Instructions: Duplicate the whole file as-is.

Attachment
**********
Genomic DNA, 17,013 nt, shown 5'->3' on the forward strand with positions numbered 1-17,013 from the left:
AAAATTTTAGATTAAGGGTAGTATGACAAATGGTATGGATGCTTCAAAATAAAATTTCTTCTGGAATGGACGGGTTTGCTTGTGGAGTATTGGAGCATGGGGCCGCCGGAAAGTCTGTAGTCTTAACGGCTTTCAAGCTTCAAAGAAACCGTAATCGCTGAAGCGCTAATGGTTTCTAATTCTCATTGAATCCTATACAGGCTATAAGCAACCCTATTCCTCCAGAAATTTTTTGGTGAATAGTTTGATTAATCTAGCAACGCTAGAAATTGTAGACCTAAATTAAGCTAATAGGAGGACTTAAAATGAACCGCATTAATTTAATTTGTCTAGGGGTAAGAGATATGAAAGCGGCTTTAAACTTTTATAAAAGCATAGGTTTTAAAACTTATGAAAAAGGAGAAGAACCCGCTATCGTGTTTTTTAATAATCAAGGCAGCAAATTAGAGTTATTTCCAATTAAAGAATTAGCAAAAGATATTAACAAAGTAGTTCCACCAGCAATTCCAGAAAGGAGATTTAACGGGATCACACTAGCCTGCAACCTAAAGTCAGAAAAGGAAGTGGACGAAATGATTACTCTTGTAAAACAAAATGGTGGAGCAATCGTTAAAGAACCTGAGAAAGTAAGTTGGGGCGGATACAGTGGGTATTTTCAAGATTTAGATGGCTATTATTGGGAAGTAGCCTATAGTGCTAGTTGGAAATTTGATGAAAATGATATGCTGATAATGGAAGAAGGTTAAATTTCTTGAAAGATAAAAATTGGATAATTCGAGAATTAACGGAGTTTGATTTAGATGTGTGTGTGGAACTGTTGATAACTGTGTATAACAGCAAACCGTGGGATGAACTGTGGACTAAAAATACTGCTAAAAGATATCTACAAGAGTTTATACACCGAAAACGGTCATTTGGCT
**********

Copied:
Genomic DNA, 17,013 nt, shown 5'->3' on the forward strand with positions numbered 1-17,013 from the left:
AAAATTTTAGATTAAGGGTAGTATGACAAATGGTATGGATGCTTCAAAATAAAATTTCTTCTGGAATGGACGGGTTTGCTTGTGGAGTATTGGAGCATGGGGCCGCCGGAAAGTCTGTAGTCTTAACGGCTTTCAAGCTTCAAAGAAACCGTAATCGCTGAAGCGCTAATGGTTTCTAATTCTCATTGAATCCTATACAGGCTATAAGCAACCCTATTCCTCCAGAAATTTTTTGGTGAATAGTTTGATTAATCTAGCAACGCTAGAAATTGTAGACCTAAATTAAGCTAATAGGAGGACTTAAAATGAACCGCATTAATTTAATTTGTCTAGGGGTAAGAGATATGAAAGCGGCTTTAAACTTTTATAAAAGCATAGGTTTTAAAACTTATGAAAAAGGAGAAGAACCCGCTATCGTGTTTTTTAATAATCAAGGCAGCAAATTAGAGTTATTTCCAATTAAAGAATTAGCAAAAGATATTAACAAAGTAGTTCCACCAGCAATTCCAGAAAGGAGATTTAACGGGATCACACTAGCCTGCAACCTAAAGTCAGAAAAGGAAGTGGACGAAATGATTACTCTTGTAAAACAAAATGGTGGAGCAATCGTTAAAGAACCTGAGAAAGTAAGTTGGGGCGGATACAGTGGGTATTTTCAAGATTTAGATGGCTATTATTGGGAAGTAGCCTATAGTGCTAGTTGGAAATTTGATGAAAATGATATGCTGATAATGGAAGAAGGTTAAATTTCTTGAAAGATAAAAATTGGATAATTCGAGAATTAACGGAGTTTGATTTAGATGTGTGTGTGGAACTGTTGATAACTGTGTATAACAGCAAACCGTGGGATGAACTGTGGACTAAAAATACTGCTAAAAGATATCTACAAGAGTTTATACACCGAAAACGGTCATTTGGCT